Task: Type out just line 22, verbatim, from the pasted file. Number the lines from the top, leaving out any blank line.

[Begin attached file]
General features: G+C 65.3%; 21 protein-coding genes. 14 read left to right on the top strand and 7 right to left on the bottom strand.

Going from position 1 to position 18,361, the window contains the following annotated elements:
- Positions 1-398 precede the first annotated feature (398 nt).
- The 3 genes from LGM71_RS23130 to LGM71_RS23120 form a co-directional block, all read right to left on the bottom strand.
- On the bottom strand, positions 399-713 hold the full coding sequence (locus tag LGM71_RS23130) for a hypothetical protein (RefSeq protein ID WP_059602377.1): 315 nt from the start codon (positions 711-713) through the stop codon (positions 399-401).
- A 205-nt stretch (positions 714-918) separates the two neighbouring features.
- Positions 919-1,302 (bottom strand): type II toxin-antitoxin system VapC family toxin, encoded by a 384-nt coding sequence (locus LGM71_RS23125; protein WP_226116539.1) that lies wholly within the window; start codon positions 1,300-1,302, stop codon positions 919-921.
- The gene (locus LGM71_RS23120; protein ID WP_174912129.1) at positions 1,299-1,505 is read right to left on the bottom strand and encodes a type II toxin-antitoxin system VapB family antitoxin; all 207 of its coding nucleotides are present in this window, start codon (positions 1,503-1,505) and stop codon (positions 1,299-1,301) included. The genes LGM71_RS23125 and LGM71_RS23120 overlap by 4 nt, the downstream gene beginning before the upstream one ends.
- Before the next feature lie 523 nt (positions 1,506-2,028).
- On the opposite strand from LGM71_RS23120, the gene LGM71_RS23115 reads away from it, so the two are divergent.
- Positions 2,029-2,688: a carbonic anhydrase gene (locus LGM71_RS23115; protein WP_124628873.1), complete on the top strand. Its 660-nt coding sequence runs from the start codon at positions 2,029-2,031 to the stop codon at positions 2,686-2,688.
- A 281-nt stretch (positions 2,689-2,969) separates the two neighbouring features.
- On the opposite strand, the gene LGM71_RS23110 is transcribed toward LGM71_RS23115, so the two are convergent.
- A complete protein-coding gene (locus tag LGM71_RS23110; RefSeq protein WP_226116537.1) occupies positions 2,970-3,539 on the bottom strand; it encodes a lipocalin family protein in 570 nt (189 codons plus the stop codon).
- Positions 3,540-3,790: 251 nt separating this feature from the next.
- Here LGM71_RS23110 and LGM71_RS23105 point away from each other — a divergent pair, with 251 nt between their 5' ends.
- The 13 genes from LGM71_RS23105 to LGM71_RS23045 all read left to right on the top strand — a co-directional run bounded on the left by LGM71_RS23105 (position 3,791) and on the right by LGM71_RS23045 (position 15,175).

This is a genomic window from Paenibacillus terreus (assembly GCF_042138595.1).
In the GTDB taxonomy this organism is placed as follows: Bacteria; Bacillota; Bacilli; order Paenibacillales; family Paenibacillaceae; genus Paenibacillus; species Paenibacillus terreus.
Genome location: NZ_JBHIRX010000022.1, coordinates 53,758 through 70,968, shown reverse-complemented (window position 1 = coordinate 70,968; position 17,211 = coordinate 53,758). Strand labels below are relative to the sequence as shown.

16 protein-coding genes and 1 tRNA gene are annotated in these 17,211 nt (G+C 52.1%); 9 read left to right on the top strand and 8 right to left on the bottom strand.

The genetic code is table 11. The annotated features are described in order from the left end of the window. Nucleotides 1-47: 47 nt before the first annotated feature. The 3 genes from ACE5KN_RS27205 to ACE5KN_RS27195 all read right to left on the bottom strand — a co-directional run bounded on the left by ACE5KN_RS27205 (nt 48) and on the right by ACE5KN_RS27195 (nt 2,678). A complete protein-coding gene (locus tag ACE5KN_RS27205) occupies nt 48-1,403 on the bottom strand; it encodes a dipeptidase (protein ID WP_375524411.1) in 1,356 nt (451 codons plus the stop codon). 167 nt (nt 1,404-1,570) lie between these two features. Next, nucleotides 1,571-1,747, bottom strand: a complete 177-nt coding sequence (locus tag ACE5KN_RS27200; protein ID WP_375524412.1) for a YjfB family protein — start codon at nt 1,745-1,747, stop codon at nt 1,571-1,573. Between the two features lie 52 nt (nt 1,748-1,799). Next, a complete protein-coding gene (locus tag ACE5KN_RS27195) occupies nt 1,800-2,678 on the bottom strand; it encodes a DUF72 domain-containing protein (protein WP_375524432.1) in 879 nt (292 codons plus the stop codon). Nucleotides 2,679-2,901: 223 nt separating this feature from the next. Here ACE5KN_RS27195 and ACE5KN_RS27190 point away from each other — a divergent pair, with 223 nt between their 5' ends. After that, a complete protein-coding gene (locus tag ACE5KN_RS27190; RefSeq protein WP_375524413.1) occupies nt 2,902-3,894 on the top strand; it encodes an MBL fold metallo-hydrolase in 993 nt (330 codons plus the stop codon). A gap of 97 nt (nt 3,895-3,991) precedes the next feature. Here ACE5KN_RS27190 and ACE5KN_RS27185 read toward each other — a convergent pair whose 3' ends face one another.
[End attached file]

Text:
The genetic code is table 11. The annotated features are described in order from the left end of the window. Nucleotides 1-47: 47 nt before the first annotated feature. The 3 genes from ACE5KN_RS27205 to ACE5KN_RS27195 all read right to left on the bottom strand — a co-directional run bounded on the left by ACE5KN_RS27205 (nt 48) and on the right by ACE5KN_RS27195 (nt 2,678). A complete protein-coding gene (locus tag ACE5KN_RS27205) occupies nt 48-1,403 on the bottom strand; it encodes a dipeptidase (protein ID WP_375524411.1) in 1,356 nt (451 codons plus the stop codon). 167 nt (nt 1,404-1,570) lie between these two features. Next, nucleotides 1,571-1,747, bottom strand: a complete 177-nt coding sequence (locus tag ACE5KN_RS27200; protein ID WP_375524412.1) for a YjfB family protein — start codon at nt 1,745-1,747, stop codon at nt 1,571-1,573. Between the two features lie 52 nt (nt 1,748-1,799). Next, a complete protein-coding gene (locus tag ACE5KN_RS27195) occupies nt 1,800-2,678 on the bottom strand; it encodes a DUF72 domain-containing protein (protein WP_375524432.1) in 879 nt (292 codons plus the stop codon). Nucleotides 2,679-2,901: 223 nt separating this feature from the next. Here ACE5KN_RS27195 and ACE5KN_RS27190 point away from each other — a divergent pair, with 223 nt between their 5' ends. After that, a complete protein-coding gene (locus tag ACE5KN_RS27190; RefSeq protein WP_375524413.1) occupies nt 2,902-3,894 on the top strand; it encodes an MBL fold metallo-hydrolase in 993 nt (330 codons plus the stop codon). A gap of 97 nt (nt 3,895-3,991) precedes the next feature. Here ACE5KN_RS27190 and ACE5KN_RS27185 read toward each other — a convergent pair whose 3' ends face one another.